APPEAL FROM THE SUPREME COURT OF THE DISTRICT OF COLUMBIA.
MR. JUSTICE FIELD, after stating the case, delivered the opinion of the court.
The title of the complainants is founded upon the adverse possession of themselves and parties, through whom they derive their interests, under claim and color of title, for a period exceeding the statutory time which bars an action for the recovery of land within the District of Columbia. The statute of limitation to such cases in force in the District is that of 21 James I, ch. 16. That statute, passed "for quieting of men's estates and avoiding of suits," among other things
declared that no person or persons should at any time thereafter make any entry into any lands, tenements or hereditaments but within twenty years next after his or their right or title shall thereafter have first descended or accrued to the same, and that in default thereof such persons not entering, and their heirs, should be utterly excluded and debarred from such entry thereafter to be made, any former law or statute to the contrary notwithstanding.
Twenty years is, therefore, the period limited for entry upon any lands within this District after the claimant's title has accrued. After the lapse of that period there is no right of entry upon lands against the party in possession, and all actions to enforce any such alleged right are barred. Complete possession, the character of which is hereafter stated, of real property in the District for that period, with a claim of ownership, operates therefore to give the occupant title to the premises. No one else, with certain exceptions -- as infants, married women, lunatics and persons imprisoned or beyond the seas, who may bring their action within ten years after the expiration of their disability -- can call his title in question. He can stand on his adverse possession as fully as if he had always held the undisputed title of record.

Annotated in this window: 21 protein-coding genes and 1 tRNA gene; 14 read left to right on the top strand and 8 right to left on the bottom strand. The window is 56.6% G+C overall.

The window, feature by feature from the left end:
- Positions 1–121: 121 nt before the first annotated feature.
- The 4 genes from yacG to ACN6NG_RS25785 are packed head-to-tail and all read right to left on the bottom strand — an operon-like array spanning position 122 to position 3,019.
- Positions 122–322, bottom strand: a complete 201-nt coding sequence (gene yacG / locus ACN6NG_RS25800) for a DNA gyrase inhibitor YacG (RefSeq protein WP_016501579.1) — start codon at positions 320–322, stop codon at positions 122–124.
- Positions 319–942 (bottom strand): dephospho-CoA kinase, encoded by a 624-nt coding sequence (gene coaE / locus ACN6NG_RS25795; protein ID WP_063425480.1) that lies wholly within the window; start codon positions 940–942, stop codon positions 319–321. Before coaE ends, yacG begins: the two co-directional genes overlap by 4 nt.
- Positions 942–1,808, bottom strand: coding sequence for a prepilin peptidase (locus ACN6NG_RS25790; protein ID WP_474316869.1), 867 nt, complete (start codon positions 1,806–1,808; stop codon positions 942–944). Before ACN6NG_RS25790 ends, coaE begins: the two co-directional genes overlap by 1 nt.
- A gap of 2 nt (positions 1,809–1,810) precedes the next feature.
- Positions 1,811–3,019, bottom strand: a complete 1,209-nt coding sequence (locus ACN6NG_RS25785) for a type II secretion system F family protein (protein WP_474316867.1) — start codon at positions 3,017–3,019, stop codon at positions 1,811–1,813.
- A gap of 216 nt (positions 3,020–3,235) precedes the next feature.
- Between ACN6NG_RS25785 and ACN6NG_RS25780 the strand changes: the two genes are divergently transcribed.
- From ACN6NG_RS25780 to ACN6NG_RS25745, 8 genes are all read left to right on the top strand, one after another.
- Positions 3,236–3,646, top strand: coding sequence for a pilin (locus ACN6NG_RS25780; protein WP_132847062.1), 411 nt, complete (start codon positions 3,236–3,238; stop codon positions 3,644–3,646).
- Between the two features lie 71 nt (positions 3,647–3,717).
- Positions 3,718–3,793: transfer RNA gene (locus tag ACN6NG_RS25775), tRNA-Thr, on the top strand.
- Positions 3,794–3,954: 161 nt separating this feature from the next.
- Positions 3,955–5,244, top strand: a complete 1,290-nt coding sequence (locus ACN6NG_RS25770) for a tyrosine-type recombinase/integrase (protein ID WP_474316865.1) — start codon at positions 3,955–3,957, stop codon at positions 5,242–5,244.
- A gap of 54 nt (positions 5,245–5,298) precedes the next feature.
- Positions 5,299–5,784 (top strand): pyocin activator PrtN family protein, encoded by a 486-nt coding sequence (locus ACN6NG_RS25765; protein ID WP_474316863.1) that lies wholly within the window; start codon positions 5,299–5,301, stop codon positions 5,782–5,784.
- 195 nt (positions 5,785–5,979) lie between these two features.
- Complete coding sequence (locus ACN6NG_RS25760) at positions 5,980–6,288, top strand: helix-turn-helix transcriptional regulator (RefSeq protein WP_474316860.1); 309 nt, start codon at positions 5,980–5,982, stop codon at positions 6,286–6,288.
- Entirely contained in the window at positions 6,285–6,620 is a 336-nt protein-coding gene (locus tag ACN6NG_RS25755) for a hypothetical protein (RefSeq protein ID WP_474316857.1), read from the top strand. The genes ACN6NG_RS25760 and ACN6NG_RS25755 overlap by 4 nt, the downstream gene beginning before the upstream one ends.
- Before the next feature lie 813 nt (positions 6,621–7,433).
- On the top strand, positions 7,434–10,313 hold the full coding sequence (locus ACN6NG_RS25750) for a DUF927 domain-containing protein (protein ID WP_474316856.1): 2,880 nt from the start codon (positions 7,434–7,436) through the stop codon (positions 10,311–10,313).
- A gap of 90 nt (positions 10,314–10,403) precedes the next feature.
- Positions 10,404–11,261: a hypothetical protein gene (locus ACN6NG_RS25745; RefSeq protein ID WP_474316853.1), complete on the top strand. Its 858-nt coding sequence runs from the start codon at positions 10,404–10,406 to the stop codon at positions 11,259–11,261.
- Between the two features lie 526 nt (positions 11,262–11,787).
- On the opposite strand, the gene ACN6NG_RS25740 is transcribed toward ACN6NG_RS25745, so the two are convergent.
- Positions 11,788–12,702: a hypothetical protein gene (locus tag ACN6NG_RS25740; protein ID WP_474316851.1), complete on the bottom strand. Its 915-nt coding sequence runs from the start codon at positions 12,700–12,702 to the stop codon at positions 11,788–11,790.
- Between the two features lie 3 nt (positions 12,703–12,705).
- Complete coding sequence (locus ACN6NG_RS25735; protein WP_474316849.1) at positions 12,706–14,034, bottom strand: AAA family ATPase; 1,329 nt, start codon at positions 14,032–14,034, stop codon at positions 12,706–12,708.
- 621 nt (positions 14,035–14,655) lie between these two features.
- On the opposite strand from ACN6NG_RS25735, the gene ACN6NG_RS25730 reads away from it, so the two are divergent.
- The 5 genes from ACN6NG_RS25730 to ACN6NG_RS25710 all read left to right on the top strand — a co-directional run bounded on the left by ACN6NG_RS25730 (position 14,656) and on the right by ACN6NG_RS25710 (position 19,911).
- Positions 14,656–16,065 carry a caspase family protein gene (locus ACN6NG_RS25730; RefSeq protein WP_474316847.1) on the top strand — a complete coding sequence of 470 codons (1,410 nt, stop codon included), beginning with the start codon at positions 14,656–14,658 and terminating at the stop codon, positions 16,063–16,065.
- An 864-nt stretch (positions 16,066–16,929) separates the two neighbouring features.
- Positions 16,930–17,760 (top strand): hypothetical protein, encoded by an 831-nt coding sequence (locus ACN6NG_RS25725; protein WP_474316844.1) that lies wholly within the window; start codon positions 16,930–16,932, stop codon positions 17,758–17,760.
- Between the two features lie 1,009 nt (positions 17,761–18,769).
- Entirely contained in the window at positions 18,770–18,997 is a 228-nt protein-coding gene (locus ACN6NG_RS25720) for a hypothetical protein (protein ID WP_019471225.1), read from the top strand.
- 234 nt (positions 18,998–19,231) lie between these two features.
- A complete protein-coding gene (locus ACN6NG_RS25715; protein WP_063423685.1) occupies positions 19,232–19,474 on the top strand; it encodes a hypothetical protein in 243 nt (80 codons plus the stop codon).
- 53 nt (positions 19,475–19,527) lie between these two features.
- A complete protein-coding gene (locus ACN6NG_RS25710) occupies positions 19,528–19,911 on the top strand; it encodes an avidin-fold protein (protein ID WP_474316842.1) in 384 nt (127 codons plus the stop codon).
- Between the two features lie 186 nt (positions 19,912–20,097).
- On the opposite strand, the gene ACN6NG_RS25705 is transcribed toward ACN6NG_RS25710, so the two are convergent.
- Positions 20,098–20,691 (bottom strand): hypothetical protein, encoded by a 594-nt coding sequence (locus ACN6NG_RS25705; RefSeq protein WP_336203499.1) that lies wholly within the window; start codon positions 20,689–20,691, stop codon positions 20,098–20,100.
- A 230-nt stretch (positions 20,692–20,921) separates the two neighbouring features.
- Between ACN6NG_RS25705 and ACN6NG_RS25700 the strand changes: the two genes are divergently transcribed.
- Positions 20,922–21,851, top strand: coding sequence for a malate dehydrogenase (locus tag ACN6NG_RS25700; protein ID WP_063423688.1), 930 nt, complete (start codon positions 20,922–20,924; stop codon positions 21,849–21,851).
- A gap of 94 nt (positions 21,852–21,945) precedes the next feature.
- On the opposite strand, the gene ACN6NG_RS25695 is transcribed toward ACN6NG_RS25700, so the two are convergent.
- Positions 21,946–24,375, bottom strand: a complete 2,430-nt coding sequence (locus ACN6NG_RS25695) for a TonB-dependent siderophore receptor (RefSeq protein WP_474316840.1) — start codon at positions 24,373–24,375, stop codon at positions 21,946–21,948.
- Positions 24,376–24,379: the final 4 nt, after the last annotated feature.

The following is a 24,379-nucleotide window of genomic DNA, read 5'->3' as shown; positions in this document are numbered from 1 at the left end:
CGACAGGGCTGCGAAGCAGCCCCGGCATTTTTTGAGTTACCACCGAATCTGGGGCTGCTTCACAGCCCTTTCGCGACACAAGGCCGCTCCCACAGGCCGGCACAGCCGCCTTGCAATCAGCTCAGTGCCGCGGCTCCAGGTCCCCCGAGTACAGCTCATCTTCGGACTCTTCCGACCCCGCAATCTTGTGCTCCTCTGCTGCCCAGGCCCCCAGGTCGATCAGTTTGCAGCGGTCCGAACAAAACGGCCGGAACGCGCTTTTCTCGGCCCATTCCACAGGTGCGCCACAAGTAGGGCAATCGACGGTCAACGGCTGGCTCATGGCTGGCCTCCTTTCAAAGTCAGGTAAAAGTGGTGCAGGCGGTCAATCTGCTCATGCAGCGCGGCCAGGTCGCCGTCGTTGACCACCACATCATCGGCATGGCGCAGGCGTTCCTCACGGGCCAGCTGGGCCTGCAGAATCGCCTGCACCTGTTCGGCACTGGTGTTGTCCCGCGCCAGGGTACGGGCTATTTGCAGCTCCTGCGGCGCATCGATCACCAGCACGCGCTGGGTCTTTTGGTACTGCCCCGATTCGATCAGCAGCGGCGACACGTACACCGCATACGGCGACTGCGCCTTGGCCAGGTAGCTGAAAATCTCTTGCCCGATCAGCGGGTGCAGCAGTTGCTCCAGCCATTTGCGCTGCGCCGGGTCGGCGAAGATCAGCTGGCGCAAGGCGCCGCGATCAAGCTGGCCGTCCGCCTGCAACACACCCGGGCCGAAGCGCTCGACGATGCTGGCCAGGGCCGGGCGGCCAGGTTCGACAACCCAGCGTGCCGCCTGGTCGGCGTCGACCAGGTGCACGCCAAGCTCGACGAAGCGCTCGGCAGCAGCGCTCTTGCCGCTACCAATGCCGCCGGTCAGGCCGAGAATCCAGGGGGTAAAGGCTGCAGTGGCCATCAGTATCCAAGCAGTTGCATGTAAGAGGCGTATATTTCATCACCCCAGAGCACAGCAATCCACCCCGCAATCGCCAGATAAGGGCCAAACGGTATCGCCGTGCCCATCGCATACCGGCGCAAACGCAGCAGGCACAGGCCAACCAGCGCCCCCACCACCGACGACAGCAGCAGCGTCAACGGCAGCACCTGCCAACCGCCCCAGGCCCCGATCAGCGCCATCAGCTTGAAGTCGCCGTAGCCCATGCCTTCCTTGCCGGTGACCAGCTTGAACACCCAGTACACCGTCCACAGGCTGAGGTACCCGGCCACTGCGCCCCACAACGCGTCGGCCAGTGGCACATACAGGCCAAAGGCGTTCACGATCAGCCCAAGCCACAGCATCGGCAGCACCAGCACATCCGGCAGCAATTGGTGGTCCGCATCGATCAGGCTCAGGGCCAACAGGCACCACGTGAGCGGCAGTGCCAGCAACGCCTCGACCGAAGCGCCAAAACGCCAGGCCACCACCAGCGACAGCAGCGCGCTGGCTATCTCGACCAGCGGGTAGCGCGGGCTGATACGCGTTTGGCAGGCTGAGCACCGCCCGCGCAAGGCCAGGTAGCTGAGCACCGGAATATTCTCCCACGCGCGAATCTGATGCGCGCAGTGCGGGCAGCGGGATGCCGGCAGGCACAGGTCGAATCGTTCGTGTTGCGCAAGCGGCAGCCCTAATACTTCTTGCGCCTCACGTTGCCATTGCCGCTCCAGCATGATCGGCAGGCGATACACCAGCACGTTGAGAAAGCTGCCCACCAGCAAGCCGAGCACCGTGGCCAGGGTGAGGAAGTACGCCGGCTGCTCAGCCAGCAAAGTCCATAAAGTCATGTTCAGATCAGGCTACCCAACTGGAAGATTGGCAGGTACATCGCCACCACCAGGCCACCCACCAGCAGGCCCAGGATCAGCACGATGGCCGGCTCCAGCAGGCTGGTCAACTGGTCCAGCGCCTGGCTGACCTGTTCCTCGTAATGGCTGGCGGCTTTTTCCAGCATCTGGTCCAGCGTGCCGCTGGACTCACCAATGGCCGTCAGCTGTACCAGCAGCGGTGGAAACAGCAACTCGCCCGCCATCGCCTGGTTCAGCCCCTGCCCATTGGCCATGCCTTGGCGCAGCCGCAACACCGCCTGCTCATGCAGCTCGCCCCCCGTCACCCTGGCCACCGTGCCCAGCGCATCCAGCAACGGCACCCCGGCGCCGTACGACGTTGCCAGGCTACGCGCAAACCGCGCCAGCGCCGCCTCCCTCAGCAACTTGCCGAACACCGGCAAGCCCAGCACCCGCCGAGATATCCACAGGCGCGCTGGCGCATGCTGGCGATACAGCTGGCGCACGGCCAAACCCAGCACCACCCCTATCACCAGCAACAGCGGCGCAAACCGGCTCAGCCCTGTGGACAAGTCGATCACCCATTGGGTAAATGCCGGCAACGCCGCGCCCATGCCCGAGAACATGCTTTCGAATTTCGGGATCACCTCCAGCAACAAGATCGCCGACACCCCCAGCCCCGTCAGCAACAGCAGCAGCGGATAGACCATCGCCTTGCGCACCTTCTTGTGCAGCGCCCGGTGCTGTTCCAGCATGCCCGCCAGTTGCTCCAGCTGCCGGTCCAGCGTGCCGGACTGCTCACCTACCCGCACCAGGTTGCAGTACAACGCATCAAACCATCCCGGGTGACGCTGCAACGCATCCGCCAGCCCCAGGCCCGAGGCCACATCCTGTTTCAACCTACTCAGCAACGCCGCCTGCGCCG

The decisions of the courts have determined the character of the possession which will thus bar the right of the former owner to recover real property. It must be an open, visible, continuous and exclusive possession, with a claim of ownership, such as will notify parties seeking information upon the subject that the premises are not held in subordination to any title or claim of others, but adversely to all titles and all claimants. In the present cases the adverse possession of the grantors of the complainants sufficient to bar the right of previous owners, is abundantly established within the most strict definition of that term.